In Washington’s latest package of war support, the U.S. has given Ukraine a total of 109 BFVs (along with 90 Stryker vehicles), and Germany has promised 40 Marder armored vehicles. These are roughly enough to outfit three infantry battalions. But let’s say that the UAF divides the vehicles so that three battalions each have at least some modern BFVs and three with Marders, to go along with the types of vehicle fleets Ukraine currently uses.
For each battalion to fight effectively, some number of their troops will have to receive separate training on how to operate the Bradley or Marder vehicles, while other soldiers will need to operate the existing Soviet-era fleets. In truth, however, it won’t just be a U.S./German and Soviet-era system that will have to be in place.
It’s much messier and more complicated than that: it is likely that in any given infantry unit there will also be a mix of Soviet-era vehicles, and other vehicles from any number of different countries.
Understandably, there are no logistics and maintenance systems for BFVs, Marders or other NATO vehicles in the Ukrainian Army. This means that even basic repairs will require evacuating the vehicle, likely to Poland (as is currently the case for repairing artillery that is damaged in Ukraine). This state of affairs negatively affects a unit’s combat potential.
I fought in the tank battle of 73 Easting during Operation Desert Storm, and I observed how our armored vehicles frequently broke down, needed basic repairs. My own vehicle suffered a blown engine. We had mobile repair shops that deployed with us, staffed by men with many years of training on our tanks, Bradleys and other armored vehicles, and stocked with significant quantities of the most commonly needed repair parts.
Often our vehicles would go down for relatively minor issues and be brought back online within hours. Even the blown engine on my armored fire support vehicle was replaced within 24 hours. Making such repairs under combat conditions is very difficult, but for the U.S. Army it is doable, because it is a built-in part of our unit organization and staffing. But for Ukraine, even a minor mechanical problem could deadline the tank or IFV, requiring it to be towed back to Poland for repairs – and there certainly won’t be spare engines available. The UAF will have real difficulty keeping these new fleets operational, even if they get fully trained.
The nature and fierceness of combat in Ukraine is substantially more difficult than anything I encountered in the Middle East or endured during training exercises in Germany. By all accounts, Ukraine suffers significant casualties. If the UAF goes on the offensive, casualties rates will spike, especially during key battles. What happens when the few crewmen who are trained on the Bradley are wounded in battle and need to be evacuated?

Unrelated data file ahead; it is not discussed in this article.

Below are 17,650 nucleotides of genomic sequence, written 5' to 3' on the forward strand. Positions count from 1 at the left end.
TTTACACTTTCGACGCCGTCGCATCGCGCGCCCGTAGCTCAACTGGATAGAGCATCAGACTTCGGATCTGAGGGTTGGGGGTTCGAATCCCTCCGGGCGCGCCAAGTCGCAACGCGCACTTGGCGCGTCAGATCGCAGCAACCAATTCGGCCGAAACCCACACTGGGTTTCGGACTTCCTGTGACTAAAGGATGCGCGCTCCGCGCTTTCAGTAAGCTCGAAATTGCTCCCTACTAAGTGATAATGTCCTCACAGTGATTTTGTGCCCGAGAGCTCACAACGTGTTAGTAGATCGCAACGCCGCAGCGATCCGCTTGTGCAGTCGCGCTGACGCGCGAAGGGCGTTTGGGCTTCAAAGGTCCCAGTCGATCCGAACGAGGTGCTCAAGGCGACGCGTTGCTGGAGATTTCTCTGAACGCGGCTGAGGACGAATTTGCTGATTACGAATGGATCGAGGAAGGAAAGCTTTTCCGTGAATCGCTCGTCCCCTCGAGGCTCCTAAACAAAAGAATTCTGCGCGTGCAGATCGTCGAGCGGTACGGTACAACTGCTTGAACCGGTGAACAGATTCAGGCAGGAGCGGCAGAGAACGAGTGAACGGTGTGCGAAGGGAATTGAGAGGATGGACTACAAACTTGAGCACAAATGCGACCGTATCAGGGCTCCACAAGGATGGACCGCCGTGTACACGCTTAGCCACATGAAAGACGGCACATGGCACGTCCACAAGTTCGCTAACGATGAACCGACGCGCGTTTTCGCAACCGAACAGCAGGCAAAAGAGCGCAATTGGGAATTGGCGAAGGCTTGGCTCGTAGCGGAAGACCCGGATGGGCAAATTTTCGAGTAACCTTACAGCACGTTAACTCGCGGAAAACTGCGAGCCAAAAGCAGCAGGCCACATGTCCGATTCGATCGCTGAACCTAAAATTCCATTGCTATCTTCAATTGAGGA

Who will operate the equipment then? Who will fire – without prior training – the BFV’s complex 25mm main gun, its missile launcher, or its onboard machine guns? The benefit of having modern NATO gear is that it is sophisticated and lethal – but the downside is that it also requires considerable training to operate and dedicated maintenance to keep it in the fight. Many of the systems are not intuitive and cannot simply be “picked up” by the next man in line.
The UAF are being asked to learn and train on potentially a dozen or more types of IFVs and multiple tank variants, being required to deal with the maintenance challenges, fuel requirements, different ammunition and fire control systems – while fighting daily for their lives. It is very unlikely that in mere months from now the Ukrainian army – or even a Western army for that matter – will be able to fall in on a hodge podge of equipment it has never seen and had limited training, for which it has no existing system of logistics or maintenance, and launch an effective large-scale and successful counteroffensive against an entrenched enemy.
As the next in this series will demonstrate, it would take closer to a year to produce such a force. There is risk in holding off an offensive until next fall or early 2024, but there may be greater risk for the UAF to rush their troops into an offensive for which they will have likely inadequate training or support systems in place. They must not, as we often say in the U.S. Army, “rush to fail.”
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Expertise and Experience: A 1945 Contributing Editor, Daniel L. Davis is a Senior Fellow for Defense Priorities and a former Lt. Col. in the U.S. Army who deployed into combat zones four times. He is the author of “The Eleventh Hour in 2020 America.” Follow him @DanielLDavis.